Review: The Prevent and Reverse Heart Disease Cookbook!

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As you can probably tell by the lack of recent posts, life in QV land has been pretty crazy lately.  After sixteen months, I’m finally nearing the end of the Bauman College Nutrition Consultant program, and that means a whole lot of work has suddenly come down the pike.  I’m teaching wellness classes (adapted to be 100% plant-based, of course) while seeing two clients and trying to document it all at the same time.  Not surprisingly, the blog–along with a few things like household chores–has been left in the dust.

When I’ve got that much going on, quick and easy recipes that are also delicious are a must.  Don’t get me wrong; I love spending a ton of time in the kitchen.  But even the most enticing dinner can’t get put ahead of schoolwork, alas.

That’s one of the reasons why I’m so happy I got a chance to review The Prevent and Reverse Heart Disease Cookbook.

Prevent and Reverse Heart Disease Cookbook

Image courtesy of Avery

As an oil-free vegan (with the exception of the occasional cookie), I’m happy to see more and more cookbooks with oil-free recipes or oil-free options appearing on the shelves.  The Prevent and Reverse Heart Disease Cookbook is based on the diet recommended by Caldwell Esselstyn, Jr. in his book, Prevent and Reverse Heart Disease.  If you’ve read or heard any of Esselstyn’s work, you know he’s a staunch believer in excluding processed oils from the diet along with many other sources of fat.  Anne and Jane Esselstyn, the cookbook’s authors, stick to these dietary recommendations in all the recipes.

Now, I’m not as much of a stickler for low-fat eating as the Esselstyns, but I appreciate a good collection of no-oil recipes that are, as I mentioned, quick, easy and delicious.  I’d say more than half the recipes in this book fall into the “quick and easy” category, including the entire section of hummus and dressings.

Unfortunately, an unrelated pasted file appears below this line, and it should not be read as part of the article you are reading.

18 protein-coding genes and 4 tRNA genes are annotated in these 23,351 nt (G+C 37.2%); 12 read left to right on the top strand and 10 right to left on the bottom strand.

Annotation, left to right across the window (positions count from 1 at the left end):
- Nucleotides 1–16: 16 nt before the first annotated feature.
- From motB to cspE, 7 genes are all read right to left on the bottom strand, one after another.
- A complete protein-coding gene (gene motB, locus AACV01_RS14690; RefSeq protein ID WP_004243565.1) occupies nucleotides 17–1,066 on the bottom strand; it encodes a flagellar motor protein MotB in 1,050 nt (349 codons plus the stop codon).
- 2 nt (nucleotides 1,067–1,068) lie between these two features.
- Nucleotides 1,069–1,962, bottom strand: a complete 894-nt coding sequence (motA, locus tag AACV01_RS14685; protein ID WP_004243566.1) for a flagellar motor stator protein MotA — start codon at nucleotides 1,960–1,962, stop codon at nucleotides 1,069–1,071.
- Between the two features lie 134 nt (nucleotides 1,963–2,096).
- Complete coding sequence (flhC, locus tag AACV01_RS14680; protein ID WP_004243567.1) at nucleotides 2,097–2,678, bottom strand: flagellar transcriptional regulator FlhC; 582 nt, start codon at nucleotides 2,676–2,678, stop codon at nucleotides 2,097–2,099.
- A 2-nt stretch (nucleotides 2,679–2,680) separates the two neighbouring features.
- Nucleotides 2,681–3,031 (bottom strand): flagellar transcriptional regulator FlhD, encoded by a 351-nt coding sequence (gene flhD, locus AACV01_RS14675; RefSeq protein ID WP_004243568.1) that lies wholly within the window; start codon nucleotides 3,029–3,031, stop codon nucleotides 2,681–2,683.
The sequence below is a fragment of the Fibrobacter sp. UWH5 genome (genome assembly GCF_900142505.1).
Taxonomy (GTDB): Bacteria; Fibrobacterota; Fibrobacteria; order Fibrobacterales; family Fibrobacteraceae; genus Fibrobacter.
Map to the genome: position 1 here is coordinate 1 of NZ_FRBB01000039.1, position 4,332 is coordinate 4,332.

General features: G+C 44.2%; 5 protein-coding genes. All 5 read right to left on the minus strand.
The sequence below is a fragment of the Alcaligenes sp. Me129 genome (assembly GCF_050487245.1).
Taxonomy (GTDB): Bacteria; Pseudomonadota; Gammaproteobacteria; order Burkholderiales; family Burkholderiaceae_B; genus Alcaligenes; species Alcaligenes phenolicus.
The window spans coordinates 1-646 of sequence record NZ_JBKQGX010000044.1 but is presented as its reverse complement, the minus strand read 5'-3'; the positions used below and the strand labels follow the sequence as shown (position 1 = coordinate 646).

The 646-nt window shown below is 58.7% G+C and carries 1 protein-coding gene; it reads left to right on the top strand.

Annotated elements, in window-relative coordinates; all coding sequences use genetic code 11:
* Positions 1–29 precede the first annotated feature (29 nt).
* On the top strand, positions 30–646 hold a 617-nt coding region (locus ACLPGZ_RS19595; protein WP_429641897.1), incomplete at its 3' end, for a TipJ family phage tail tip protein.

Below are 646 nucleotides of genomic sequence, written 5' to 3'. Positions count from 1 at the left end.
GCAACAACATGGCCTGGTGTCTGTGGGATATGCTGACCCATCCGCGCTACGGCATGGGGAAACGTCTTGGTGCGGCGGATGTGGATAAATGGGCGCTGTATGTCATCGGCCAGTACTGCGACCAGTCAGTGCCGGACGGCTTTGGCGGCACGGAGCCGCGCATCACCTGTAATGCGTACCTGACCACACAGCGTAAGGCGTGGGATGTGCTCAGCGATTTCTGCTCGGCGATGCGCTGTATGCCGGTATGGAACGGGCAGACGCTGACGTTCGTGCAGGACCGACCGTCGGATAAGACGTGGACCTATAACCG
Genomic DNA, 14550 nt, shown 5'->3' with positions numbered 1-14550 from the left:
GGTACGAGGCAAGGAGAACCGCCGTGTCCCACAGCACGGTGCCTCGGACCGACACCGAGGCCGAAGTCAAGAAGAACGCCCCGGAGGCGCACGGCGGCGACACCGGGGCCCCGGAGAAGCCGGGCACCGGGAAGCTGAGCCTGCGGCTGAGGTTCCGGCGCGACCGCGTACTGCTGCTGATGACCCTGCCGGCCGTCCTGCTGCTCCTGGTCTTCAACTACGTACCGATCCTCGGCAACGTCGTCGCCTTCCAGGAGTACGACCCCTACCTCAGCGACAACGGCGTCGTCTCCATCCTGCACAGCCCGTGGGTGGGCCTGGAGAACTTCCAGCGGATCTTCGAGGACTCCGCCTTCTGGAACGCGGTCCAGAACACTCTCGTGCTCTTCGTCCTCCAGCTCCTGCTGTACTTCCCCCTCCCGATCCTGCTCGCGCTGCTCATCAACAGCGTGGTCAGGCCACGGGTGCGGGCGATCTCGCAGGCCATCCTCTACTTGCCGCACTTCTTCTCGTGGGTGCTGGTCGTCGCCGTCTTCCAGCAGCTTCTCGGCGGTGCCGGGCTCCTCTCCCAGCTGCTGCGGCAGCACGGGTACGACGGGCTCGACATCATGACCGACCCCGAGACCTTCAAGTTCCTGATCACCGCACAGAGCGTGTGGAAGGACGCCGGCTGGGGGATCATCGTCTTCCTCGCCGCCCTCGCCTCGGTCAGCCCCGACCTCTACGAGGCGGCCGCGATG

I have to admit that I’ve always thought hummus without tahini was kind of silly.  Then I tried the Our Hummus recipe!  It calls for Dijon mustard instead, something that sounds odd on paper but is rather ingenious in practice.  Since first trying it, I think I’ve made it eight or ten times and am not sick of it yet!  It’s a great basic recipe that you can add anything to, and the Esselstyns give a few delicious ideas such as caramelized onions or sweet potatoes.

Most of the recipes I’ve tried from this book are unique like that in some way.  They’re spins on things most vegans eat on a regular basis, but with surprising ingredients such as kale in veggie burgers, sweet potatoes in lasagna and greens in oatmeal.

Yes, you read that right: kale in your oatmeal.  Recipes for savory oatmeal always intrigue me, so I had to try both the Picadilly Bowl and Savory Smoky Oats.  These pair oatmeal up with unusual add-ins like broccoli, bell peppers, corn and yes, kale.  One uses nutritional yeast for its main flavoring while the other also calls for liquid smoke.

savory smoky oats

While I managed to get the liquid ratio and cooking time right for the Picadilly Bowl, my smoky oats came out a bit wet.  I tend to soak oats before eating them so it’s kind of hit-and-miss with how much water to add.  The only other tweak I’d make for this one would be to reduce the nutritional yeast and use more liquid smoke.  Adding some red lentils would also be quite tasty and could turn this from a breakfast bowl into lunch.  (Note the hot sauce on top.  That’s a common condiment in this book, which I find kind of surprising since it tends to be high in salt.  But it is rather tasty!)

Another unusual but extremely tasty treat in this book is the Kale and Sauerkraut Sandwich.  This one takes a bit of time to prepare because you have to cook the kale and rinse the kraut, but it’s well worth the effort.

kale and sauerkraut sandwich
Surprisingly, it’s not the kraut that gives this sandwich its zing but rather the combination of hummus on one side and Dijon mustard on the other.  I’d never have thought to put the two together on one sandwich, but it makes for a lovely spicy flavor that complements the filling ingredients nicely.  A few halved cherry tomatoes top it all off.  It’s a fabulous way to enjoy the heck out of stuffing a lot of kale into one sandwich.